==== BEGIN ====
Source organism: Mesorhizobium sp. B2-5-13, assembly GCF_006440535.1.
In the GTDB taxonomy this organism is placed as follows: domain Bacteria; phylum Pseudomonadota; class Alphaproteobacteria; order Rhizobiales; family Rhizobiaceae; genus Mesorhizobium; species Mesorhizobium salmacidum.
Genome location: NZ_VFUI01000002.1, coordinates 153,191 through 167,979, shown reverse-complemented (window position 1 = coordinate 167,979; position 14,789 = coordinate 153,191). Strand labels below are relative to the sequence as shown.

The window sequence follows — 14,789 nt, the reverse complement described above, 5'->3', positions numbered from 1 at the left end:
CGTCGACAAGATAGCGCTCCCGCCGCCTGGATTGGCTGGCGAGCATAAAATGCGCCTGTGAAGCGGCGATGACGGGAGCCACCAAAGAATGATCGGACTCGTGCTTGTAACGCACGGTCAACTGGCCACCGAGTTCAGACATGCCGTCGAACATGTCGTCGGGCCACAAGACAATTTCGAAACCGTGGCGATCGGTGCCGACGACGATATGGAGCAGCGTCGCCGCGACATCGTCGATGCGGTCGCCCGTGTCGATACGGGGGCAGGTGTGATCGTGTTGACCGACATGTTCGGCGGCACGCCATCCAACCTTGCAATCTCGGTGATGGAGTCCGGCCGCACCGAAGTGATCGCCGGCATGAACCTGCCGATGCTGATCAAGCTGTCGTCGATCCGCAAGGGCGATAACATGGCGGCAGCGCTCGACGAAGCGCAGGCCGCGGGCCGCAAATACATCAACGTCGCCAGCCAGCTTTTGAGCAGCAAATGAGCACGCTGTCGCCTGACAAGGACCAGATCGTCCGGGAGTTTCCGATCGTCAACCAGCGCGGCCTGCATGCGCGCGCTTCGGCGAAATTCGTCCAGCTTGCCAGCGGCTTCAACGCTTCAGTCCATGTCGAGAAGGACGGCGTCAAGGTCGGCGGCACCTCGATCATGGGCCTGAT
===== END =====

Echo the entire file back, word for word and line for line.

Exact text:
Source organism: Mesorhizobium sp. B2-5-13, assembly GCF_006440535.1.
In the GTDB taxonomy this organism is placed as follows: domain Bacteria; phylum Pseudomonadota; class Alphaproteobacteria; order Rhizobiales; family Rhizobiaceae; genus Mesorhizobium; species Mesorhizobium salmacidum.
Genome location: NZ_VFUI01000002.1, coordinates 153,191 through 167,979, shown reverse-complemented (window position 1 = coordinate 167,979; position 14,789 = coordinate 153,191). Strand labels below are relative to the sequence as shown.

The window sequence follows — 14,789 nt, the reverse complement described above, 5'->3', positions numbered from 1 at the left end:
CGTCGACAAGATAGCGCTCCCGCCGCCTGGATTGGCTGGCGAGCATAAAATGCGCCTGTGAAGCGGCGATGACGGGAGCCACCAAAGAATGATCGGACTCGTGCTTGTAACGCACGGTCAACTGGCCACCGAGTTCAGACATGCCGTCGAACATGTCGTCGGGCCACAAGACAATTTCGAAACCGTGGCGATCGGTGCCGACGACGATATGGAGCAGCGTCGCCGCGACATCGTCGATGCGGTCGCCCGTGTCGATACGGGGGCAGGTGTGATCGTGTTGACCGACATGTTCGGCGGCACGCCATCCAACCTTGCAATCTCGGTGATGGAGTCCGGCCGCACCGAAGTGATCGCCGGCATGAACCTGCCGATGCTGATCAAGCTGTCGTCGATCCGCAAGGGCGATAACATGGCGGCAGCGCTCGACGAAGCGCAGGCCGCGGGCCGCAAATACATCAACGTCGCCAGCCAGCTTTTGAGCAGCAAATGAGCACGCTGTCGCCTGACAAGGACCAGATCGTCCGGGAGTTTCCGATCGTCAACCAGCGCGGCCTGCATGCGCGCGCTTCGGCGAAATTCGTCCAGCTTGCCAGCGGCTTCAACGCTTCAGTCCATGTCGAGAAGGACGGCGTCAAGGTCGGCGGCACCTCGATCATGGGCCTGAT